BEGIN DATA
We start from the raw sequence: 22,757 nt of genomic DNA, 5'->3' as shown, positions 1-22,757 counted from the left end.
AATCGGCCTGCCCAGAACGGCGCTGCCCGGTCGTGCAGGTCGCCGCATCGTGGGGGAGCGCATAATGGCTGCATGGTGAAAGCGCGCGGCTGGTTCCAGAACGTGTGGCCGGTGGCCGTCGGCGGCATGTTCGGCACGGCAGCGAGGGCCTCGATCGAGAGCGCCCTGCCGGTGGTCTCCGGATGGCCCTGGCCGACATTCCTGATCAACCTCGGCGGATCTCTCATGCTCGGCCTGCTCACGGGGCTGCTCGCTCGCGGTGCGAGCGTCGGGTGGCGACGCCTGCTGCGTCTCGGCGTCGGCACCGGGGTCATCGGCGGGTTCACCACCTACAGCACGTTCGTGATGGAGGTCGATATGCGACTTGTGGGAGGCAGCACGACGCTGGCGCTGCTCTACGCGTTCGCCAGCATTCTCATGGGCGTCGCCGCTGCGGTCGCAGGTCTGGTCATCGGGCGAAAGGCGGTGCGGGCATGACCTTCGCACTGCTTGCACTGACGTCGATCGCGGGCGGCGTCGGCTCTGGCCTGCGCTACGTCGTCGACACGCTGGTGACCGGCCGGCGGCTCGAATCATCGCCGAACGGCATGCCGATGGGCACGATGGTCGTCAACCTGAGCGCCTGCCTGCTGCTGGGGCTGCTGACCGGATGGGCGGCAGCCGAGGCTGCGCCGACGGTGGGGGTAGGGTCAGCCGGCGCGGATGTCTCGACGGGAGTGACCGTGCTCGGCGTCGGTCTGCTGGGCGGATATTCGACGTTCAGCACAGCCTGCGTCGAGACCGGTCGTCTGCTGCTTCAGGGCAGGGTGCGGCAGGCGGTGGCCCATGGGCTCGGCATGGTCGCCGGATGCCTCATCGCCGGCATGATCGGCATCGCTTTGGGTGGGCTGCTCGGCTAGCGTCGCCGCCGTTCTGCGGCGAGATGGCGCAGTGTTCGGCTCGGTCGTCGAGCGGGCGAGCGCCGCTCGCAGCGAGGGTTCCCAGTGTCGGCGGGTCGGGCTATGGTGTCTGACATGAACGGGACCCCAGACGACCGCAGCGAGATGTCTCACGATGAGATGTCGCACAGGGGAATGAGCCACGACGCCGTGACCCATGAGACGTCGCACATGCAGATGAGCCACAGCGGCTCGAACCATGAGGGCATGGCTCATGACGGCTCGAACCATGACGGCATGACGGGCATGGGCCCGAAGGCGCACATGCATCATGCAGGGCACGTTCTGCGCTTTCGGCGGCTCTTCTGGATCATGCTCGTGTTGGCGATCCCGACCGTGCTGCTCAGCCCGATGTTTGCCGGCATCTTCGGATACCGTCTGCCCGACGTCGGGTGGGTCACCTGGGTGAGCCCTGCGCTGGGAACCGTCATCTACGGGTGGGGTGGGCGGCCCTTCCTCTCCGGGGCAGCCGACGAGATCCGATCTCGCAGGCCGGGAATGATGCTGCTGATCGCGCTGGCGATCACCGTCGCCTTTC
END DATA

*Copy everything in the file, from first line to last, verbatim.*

We start from the raw sequence: 22,757 nt of genomic DNA, 5'->3' as shown, positions 1-22,757 counted from the left end.
AATCGGCCTGCCCAGAACGGCGCTGCCCGGTCGTGCAGGTCGCCGCATCGTGGGGGAGCGCATAATGGCTGCATGGTGAAAGCGCGCGGCTGGTTCCAGAACGTGTGGCCGGTGGCCGTCGGCGGCATGTTCGGCACGGCAGCGAGGGCCTCGATCGAGAGCGCCCTGCCGGTGGTCTCCGGATGGCCCTGGCCGACATTCCTGATCAACCTCGGCGGATCTCTCATGCTCGGCCTGCTCACGGGGCTGCTCGCTCGCGGTGCGAGCGTCGGGTGGCGACGCCTGCTGCGTCTCGGCGTCGGCACCGGGGTCATCGGCGGGTTCACCACCTACAGCACGTTCGTGATGGAGGTCGATATGCGACTTGTGGGAGGCAGCACGACGCTGGCGCTGCTCTACGCGTTCGCCAGCATTCTCATGGGCGTCGCCGCTGCGGTCGCAGGTCTGGTCATCGGGCGAAAGGCGGTGCGGGCATGACCTTCGCACTGCTTGCACTGACGTCGATCGCGGGCGGCGTCGGCTCTGGCCTGCGCTACGTCGTCGACACGCTGGTGACCGGCCGGCGGCTCGAATCATCGCCGAACGGCATGCCGATGGGCACGATGGTCGTCAACCTGAGCGCCTGCCTGCTGCTGGGGCTGCTGACCGGATGGGCGGCAGCCGAGGCTGCGCCGACGGTGGGGGTAGGGTCAGCCGGCGCGGATGTCTCGACGGGAGTGACCGTGCTCGGCGTCGGTCTGCTGGGCGGATATTCGACGTTCAGCACAGCCTGCGTCGAGACCGGTCGTCTGCTGCTTCAGGGCAGGGTGCGGCAGGCGGTGGCCCATGGGCTCGGCATGGTCGCCGGATGCCTCATCGCCGGCATGATCGGCATCGCTTTGGGTGGGCTGCTCGGCTAGCGTCGCCGCCGTTCTGCGGCGAGATGGCGCAGTGTTCGGCTCGGTCGTCGAGCGGGCGAGCGCCGCTCGCAGCGAGGGTTCCCAGTGTCGGCGGGTCGGGCTATGGTGTCTGACATGAACGGGACCCCAGACGACCGCAGCGAGATGTCTCACGATGAGATGTCGCACAGGGGAATGAGCCACGACGCCGTGACCCATGAGACGTCGCACATGCAGATGAGCCACAGCGGCTCGAACCATGAGGGCATGGCTCATGACGGCTCGAACCATGACGGCATGACGGGCATGGGCCCGAAGGCGCACATGCATCATGCAGGGCACGTTCTGCGCTTTCGGCGGCTCTTCTGGATCATGCTCGTGTTGGCGATCCCGACCGTGCTGCTCAGCCCGATGTTTGCCGGCATCTTCGGATACCGTCTGCCCGACGTCGGGTGGGTCACCTGGGTGAGCCCTGCGCTGGGAACCGTCATCTACGGGTGGGGTGGGCGGCCCTTCCTCTCCGGGGCAGCCGACGAGATCCGATCTCGCAGGCCGGGAATGATGCTGCTGATCGCGCTGGCGATCACCGTCGCCTTTC